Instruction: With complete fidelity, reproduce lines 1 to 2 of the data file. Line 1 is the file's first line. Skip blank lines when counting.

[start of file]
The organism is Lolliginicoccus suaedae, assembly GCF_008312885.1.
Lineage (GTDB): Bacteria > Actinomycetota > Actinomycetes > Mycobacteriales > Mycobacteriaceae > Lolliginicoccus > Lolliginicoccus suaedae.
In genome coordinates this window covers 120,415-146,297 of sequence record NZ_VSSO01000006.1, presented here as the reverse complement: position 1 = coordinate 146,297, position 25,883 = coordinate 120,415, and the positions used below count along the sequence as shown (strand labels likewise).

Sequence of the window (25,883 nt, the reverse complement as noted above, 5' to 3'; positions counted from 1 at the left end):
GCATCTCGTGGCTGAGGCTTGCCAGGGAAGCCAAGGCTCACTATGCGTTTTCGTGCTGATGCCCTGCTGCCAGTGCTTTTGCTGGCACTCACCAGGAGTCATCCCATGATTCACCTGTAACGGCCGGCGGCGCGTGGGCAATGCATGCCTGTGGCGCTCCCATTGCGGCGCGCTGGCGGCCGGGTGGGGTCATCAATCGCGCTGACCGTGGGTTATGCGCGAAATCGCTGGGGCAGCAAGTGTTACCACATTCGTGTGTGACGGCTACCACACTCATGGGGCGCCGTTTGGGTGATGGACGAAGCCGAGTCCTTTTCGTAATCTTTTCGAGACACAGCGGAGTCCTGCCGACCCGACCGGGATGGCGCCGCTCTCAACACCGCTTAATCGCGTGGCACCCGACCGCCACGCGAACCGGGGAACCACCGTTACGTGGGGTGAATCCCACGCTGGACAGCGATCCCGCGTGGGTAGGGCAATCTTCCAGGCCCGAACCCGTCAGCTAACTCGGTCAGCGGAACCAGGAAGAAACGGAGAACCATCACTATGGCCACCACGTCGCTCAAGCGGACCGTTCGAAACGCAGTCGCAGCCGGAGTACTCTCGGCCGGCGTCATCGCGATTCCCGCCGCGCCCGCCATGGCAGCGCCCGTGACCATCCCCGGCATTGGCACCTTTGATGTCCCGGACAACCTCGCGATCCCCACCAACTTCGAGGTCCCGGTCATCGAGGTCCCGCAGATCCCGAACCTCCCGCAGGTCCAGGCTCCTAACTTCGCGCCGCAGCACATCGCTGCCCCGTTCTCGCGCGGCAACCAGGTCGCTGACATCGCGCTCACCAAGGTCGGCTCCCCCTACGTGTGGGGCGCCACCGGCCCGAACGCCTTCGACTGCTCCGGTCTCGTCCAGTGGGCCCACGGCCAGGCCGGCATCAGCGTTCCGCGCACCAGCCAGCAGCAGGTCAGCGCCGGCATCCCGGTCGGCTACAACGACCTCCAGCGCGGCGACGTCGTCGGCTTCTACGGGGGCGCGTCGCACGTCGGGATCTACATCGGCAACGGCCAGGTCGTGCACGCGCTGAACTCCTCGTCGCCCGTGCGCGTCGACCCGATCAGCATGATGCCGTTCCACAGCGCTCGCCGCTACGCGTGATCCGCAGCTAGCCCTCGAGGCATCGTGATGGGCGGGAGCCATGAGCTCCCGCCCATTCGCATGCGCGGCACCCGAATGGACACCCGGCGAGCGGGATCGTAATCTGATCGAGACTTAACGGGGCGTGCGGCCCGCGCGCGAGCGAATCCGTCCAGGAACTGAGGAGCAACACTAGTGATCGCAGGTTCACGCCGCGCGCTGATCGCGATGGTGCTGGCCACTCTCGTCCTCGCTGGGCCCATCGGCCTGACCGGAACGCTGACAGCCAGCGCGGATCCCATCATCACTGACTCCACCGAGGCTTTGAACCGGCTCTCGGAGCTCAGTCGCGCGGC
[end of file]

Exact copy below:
The organism is Lolliginicoccus suaedae, assembly GCF_008312885.1.
Lineage (GTDB): Bacteria > Actinomycetota > Actinomycetes > Mycobacteriales > Mycobacteriaceae > Lolliginicoccus > Lolliginicoccus suaedae.